It is defined as voluntary acceptance after full understanding, by a competent patient, of a plan for medical care after physician adequately discloses the proposed plan, its risks and benefits, and alternative approaches.
The decision-making capacity is free from coercion or manipulation by the patient/doctor.
VITAL COMPONENTS OF INFORMED CONSENT
Mental capacity of the patient to enter into a contract (this also includes their ability to understand information given);
Complete information to be provided by doctor;
Voluntary acceptance of the procedure by the patient or person and the specific procedure.
CONTENTS OF THE CONSENT
A description of the recommended treatment or procedure;
A description of the risks and benefits–particularly exploring the risk of serious bodily disability or death;
A description of alternative treatments and the risks and benefits of alternatives;
The probable results if no treatment is undertaken;
The probability of success and a definition of what the doctor means by success;
Length and challenges of recuperation; and
Any other information generally provided to patients in this situation by other qualified physicians.
ELIGIBILITY FOR CONSENT
Age (more than 18 years, in case of minor guardian to authorize)
Soundness of mind
Ability to understand
Remember the information given
Ability to deliberate and decide the treatment choices
Believes that the information applies to the said patient and specific purpose
PRINCIPLES OF CONSENT
Listen to patient and respect their views about their health;
Discuss with patient about diagnosis, prognosis, treatment, and care involved;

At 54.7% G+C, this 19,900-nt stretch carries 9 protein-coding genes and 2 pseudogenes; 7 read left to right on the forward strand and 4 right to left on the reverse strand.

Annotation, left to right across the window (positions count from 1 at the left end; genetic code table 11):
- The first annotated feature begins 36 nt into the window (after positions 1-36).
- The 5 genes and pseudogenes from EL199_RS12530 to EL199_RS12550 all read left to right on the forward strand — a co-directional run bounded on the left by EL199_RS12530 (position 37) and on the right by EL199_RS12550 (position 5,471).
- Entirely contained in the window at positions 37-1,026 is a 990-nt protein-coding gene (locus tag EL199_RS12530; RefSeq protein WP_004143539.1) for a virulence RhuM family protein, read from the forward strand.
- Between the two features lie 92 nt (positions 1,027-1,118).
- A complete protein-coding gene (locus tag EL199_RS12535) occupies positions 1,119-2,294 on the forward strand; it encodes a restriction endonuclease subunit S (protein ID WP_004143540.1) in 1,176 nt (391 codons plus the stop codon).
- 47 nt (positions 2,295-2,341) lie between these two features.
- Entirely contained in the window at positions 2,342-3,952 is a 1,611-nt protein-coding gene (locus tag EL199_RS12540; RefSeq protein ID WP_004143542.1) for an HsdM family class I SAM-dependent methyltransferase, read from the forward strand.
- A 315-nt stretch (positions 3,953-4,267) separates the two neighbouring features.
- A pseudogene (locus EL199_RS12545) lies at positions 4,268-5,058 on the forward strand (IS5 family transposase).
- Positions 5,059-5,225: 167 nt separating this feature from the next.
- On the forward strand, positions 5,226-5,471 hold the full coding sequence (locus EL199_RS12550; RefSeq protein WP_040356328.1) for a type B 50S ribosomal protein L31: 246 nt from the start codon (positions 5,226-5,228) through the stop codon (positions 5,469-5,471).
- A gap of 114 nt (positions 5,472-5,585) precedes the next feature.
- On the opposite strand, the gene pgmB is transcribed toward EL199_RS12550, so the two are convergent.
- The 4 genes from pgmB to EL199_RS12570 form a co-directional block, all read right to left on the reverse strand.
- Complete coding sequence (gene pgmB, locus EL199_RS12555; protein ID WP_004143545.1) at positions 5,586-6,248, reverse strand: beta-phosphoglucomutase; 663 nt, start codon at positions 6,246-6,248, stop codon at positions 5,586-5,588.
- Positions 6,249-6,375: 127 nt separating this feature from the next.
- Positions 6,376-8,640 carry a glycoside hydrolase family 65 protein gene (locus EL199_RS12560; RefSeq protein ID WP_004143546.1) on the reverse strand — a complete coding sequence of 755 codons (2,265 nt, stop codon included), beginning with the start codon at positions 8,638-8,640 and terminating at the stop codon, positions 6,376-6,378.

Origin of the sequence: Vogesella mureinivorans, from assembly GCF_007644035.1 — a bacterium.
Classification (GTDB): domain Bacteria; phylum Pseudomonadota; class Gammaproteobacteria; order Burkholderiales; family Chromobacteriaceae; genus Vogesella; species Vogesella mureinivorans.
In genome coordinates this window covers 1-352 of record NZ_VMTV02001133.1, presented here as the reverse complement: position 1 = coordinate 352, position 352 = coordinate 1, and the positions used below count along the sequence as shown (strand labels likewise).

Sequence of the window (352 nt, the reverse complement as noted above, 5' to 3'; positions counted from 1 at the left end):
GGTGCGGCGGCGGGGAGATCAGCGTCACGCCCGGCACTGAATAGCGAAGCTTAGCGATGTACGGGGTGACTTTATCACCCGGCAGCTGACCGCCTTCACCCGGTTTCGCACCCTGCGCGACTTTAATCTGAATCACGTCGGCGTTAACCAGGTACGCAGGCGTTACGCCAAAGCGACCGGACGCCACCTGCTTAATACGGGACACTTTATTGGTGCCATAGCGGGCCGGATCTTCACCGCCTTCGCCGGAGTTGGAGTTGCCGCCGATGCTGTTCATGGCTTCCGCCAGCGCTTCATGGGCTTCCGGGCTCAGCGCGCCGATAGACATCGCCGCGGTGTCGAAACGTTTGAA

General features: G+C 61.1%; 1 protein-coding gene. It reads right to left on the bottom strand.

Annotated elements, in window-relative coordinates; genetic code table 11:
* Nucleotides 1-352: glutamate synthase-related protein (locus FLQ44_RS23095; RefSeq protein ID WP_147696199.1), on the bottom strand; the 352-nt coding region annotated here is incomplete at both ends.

Share with patients the information they want or need in order to make a decision for themselves;
Respect patient's decision.
Oral consent is mainly required in cases where examination of females is required. Tests necessitating removal of body fluids and radiological examination can be done after securing oral consent.
Consent should be taken in the patient's vernacular language. Written consent is mandatory in every invasive diagnostic/therapeutic procedure or any medicolegal examination.
It is only for routine examination as well as treatment. This does not extend to the performance of intimate examination or diagnostic procedure.
Consent given by family members for minors or the dead is a surrogate consent. Generally, courts have held that consent of family members with the written approval of two physicians sufficiently protects a patient's interest.
It is the consent given by patient in advance before death.
It indicates consent given by an authorized person before or after death. If an unconscious patient is brought and an operation is essential to save life, two or three doctors are required to give consent by signing on consent form.
BLANKET CONSENT FORMS
The worst solution to documenting informed consent is the form that blankets all possibilities. The typical blanket form recites that the physician and his or her designees may do what they think is necessary. These forms usually contain language about how the physician has discussed the treatment with the patient and that the patient has had an opportunity to ask questions. Such a form may protect the physician from a battery of accusations. As the sole records of consent, these forms are worthless.
Clinical Governance Advice No. 6 December 2008